When Rosemary gets that hair cut that no one likes, she's rebelling.  She plans a dinner party for their old friends -- in today's terms, she re-connects to her network.   Polanski encourages us to think she'll make it.  We identify with her, and the suspense builds.

The satanist stuff in the denouement actually removes the evil from the world we know and puts us into the safer world of make-believe.

With conspiracy on my mind, I have to wonder:  with the malefactor named "Roman Casevet," is it just coincidence that producer William Castle chose Roman Polanski and John Cassavetes to make the movie? 

Wednesday, June 22, 2016

Garrison Keillor's Farewell Tour in Atlanta

My friend Suzanne's thoughtful Christmas present was a pair of tickets for us to see Prairie Home Companion, a variety show broadcast live on radio since 1974.  Adding my voice to the roar of a packed house in Atlanta's Fox Theatre June 4, I could at last express my gratitude for the 32 years of Saturday nights I've listened to the cast of regulars and auteur Garrison Keillor.  

A quarter-hour ahead of the show, we heard Keillor hum a pitch; the curtain parted, and he stepped forward with a handheld microphone.  He invited us to sing "O Beautiful for Spacious Skies," then,  "My Country 'tis of Thee."  For Baptists, he included "How Great Thou Art"; for Episcopalians, he led the Doxology.  Before launching into "The Battle Hymn of the Republic," he asked, "Can we sing this one?  We are still one country, right?"  He included the verse that begins, "In the beauty of the lilies...."  With Keillor singing bass, we sounded great.  It was surprisingly emotional to hear the packed theater sing.

Americana and religion are the bedrock of Keillor's brand.  We trust that he's decent, that he's committed to "the better angels" of our American nature, and that, if not a believing Christian, he's at least sympathetic to Protestant experience.  We remember solemn songs, funny stories that ended not with a punchline but wistful reflection, and tributes to late entertainers and writers.  (His tributes to John Updike back in 2010, and to Prince this year were the best I heard for either artist.)

Because we trust him, he can make barbed political commentary and mock popular trends; he can go highbrow with poetry readings and Chopin piano recitals; he can recite fart jokes or blue limericks: he won't alienate us.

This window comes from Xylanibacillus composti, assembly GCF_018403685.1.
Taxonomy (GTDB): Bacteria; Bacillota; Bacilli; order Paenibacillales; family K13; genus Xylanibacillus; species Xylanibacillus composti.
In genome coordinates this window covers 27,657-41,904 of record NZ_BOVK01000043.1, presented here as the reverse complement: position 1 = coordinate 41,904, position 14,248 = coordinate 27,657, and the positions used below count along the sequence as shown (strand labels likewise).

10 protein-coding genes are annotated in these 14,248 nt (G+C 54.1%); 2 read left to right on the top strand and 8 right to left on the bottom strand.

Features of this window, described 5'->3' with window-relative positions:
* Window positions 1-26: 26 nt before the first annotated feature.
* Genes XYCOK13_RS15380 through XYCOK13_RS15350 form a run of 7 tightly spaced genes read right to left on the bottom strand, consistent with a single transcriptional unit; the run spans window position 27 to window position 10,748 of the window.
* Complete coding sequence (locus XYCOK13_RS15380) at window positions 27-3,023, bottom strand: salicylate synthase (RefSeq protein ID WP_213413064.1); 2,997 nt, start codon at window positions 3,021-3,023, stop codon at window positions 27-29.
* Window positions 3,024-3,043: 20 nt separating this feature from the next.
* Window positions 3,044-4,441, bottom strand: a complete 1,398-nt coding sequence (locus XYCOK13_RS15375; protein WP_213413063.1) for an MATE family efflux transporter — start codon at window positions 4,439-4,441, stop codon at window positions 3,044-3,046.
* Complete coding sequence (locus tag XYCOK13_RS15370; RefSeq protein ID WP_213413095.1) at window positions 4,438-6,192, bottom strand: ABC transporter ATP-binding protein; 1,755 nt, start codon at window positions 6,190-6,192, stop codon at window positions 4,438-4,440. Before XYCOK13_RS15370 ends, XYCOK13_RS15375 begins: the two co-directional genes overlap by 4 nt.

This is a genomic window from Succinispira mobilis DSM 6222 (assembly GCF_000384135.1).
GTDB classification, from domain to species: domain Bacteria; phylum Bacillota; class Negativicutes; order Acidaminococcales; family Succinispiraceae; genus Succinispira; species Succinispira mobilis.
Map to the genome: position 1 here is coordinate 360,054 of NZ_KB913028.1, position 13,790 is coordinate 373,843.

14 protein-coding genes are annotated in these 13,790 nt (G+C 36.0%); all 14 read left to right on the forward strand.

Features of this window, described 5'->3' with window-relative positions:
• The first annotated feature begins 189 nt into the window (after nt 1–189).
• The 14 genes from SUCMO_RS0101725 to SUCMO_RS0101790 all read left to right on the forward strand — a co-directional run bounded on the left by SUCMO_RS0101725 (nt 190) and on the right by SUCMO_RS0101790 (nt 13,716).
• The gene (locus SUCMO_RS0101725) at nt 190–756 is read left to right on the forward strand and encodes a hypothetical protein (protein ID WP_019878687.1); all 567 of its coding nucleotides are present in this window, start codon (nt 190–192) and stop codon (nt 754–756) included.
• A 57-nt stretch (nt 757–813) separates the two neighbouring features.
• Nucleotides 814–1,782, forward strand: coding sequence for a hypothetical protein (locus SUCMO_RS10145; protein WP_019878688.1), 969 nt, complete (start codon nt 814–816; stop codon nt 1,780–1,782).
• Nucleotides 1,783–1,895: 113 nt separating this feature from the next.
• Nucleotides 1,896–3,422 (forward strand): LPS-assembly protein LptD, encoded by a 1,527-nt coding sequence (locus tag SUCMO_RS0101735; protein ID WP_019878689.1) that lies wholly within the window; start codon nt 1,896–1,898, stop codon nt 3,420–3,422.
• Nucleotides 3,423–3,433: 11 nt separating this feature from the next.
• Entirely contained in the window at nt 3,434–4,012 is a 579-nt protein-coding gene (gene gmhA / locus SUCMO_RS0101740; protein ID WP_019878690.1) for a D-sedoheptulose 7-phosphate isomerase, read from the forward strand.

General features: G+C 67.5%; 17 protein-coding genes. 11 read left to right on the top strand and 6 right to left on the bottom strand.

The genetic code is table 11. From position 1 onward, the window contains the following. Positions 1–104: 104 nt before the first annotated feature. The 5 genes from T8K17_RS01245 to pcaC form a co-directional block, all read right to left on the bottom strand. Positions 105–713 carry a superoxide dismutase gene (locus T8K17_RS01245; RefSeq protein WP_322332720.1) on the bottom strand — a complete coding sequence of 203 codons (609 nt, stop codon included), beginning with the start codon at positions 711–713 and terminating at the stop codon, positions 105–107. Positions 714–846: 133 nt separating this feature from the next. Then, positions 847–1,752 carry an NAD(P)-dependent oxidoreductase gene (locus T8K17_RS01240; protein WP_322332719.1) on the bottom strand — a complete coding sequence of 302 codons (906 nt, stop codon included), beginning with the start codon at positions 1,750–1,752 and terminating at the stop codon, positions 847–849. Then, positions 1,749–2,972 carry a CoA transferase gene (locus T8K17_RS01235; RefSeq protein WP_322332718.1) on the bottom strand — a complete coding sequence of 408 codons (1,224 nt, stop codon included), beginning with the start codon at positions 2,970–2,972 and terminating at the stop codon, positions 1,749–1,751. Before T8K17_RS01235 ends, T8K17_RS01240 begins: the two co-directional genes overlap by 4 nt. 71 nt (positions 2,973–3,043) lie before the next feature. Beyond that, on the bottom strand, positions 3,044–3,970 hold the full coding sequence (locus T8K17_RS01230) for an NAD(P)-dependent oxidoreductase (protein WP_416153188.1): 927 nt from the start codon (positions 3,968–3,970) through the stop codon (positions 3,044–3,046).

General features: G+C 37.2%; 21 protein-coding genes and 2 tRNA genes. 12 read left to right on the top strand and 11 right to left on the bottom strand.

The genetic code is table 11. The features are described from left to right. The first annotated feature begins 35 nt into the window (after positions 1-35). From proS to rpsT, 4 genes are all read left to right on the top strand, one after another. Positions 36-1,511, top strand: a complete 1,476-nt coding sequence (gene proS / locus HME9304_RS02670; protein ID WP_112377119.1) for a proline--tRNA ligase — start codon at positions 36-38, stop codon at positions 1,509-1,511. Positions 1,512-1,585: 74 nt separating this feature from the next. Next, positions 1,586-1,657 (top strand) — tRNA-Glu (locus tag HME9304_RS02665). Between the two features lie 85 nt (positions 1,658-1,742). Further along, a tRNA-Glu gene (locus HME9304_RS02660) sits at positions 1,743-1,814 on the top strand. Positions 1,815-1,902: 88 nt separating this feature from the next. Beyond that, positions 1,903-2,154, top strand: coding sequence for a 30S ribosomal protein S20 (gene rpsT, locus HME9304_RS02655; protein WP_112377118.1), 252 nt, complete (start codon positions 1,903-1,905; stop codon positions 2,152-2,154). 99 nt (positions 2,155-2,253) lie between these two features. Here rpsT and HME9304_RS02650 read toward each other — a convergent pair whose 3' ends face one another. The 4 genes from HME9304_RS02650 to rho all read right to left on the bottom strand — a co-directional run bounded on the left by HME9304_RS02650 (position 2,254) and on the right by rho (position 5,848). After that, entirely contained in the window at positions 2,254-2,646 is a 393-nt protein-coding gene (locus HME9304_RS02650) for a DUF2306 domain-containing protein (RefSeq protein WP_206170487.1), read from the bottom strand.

Upstage, there was the facade of a farmhouse with front porch and working screen door, its "yard" a carpet, where the band was settling in around a baby grand. To Keillor's left at a bank of blinking electronic instruments, technicians with headphones monitored sound and signal; to his right stood microphones to be used by actors Sue Scott and Tim Russell, and a table  where Fred Newman creates sound effects with virtuosic coordination of woodblocks, bells, horns, broken glass, and vocal mimicry.

Everything's timed to the second.  Keillor had just time enough to mention some hot-button local topics that he'd be mocking before the words "on the air" flashed red, we heard Minnesota Public Radio's station identification, and the show began as we've heard it begin for decades, with applause -- this time, us! -- and Keillor singing, "O hear that old piano / from down the avenue."

For years, Keillor wrote all the material, fine-tuning a template that now gives him and his staff room to play with local and current topics while giving us what we expect.  So, in Atlanta, Keillor addressed the elephant in the room:  He'd made national news that week suffering a brain seizure.  He did a skit on different kinds of brain seizures, saving for last a "Caesar Seizure" that interrupted Tim Russell's spot-on imitation of Donald Trump mid-rant.  The "sound effects" script got laughs for Fred Newman's impressions of different sprinklers on Atlanta's vast green lawns; the "Guy Noire, Private Eye" script involved the Braves' unpopular move to a new stadium in very Republican Cobb Country north of Atlanta, and a freak 1/2 inch of snow that paralyzes the city (as really happened in 2014).

The rest of the show followed literally like clockwork:  Keillor has to finish skits and songs on the half hour, in time for station breaks around the country.  We had straightforward performances of bluegrass music by Ricky Scaggs and Kentucky Thunder, and a lovely rendition of "I'll Be Seeing You" by saloon singer Christine DeGiollardano. At 7, we all know that Keillor will give us "time to stretch," and then will read out messages that audience members wrote on index cards.  We know what to expect for the second hour.